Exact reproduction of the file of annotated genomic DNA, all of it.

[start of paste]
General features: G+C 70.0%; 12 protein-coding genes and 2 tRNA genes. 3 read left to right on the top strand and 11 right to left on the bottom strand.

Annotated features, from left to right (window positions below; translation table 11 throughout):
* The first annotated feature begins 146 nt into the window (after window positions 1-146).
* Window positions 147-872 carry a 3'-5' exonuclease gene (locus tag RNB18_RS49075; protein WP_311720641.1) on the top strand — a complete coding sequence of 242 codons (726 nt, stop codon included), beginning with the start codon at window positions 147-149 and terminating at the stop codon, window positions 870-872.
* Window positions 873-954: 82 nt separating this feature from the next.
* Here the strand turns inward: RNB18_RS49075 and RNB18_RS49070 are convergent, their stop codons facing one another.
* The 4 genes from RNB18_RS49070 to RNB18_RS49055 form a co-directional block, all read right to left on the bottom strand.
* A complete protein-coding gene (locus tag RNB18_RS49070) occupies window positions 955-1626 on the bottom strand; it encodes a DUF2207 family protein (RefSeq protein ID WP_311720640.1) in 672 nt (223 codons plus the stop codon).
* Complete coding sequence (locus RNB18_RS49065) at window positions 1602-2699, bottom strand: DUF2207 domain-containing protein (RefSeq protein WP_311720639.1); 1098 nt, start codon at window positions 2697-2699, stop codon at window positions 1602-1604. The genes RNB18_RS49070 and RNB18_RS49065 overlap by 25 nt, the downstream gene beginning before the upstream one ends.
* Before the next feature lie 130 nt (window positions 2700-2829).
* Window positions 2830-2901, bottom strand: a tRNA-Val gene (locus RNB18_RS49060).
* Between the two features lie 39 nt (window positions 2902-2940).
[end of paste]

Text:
General features: G+C 70.0%; 12 protein-coding genes and 2 tRNA genes. 3 read left to right on the top strand and 11 right to left on the bottom strand.

Annotated features, from left to right (window positions below; translation table 11 throughout):
* The first annotated feature begins 146 nt into the window (after window positions 1-146).
* Window positions 147-872 carry a 3'-5' exonuclease gene (locus tag RNB18_RS49075; protein WP_311720641.1) on the top strand — a complete coding sequence of 242 codons (726 nt, stop codon included), beginning with the start codon at window positions 147-149 and terminating at the stop codon, window positions 870-872.
* Window positions 873-954: 82 nt separating this feature from the next.
* Here the strand turns inward: RNB18_RS49075 and RNB18_RS49070 are convergent, their stop codons facing one another.
* The 4 genes from RNB18_RS49070 to RNB18_RS49055 form a co-directional block, all read right to left on the bottom strand.
* A complete protein-coding gene (locus tag RNB18_RS49070) occupies window positions 955-1626 on the bottom strand; it encodes a DUF2207 family protein (RefSeq protein ID WP_311720640.1) in 672 nt (223 codons plus the stop codon).
* Complete coding sequence (locus RNB18_RS49065) at window positions 1602-2699, bottom strand: DUF2207 domain-containing protein (RefSeq protein WP_311720639.1); 1098 nt, start codon at window positions 2697-2699, stop codon at window positions 1602-1604. The genes RNB18_RS49070 and RNB18_RS49065 overlap by 25 nt, the downstream gene beginning before the upstream one ends.
* Before the next feature lie 130 nt (window positions 2700-2829).
* Window positions 2830-2901, bottom strand: a tRNA-Val gene (locus RNB18_RS49060).
* Between the two features lie 39 nt (window positions 2902-2940).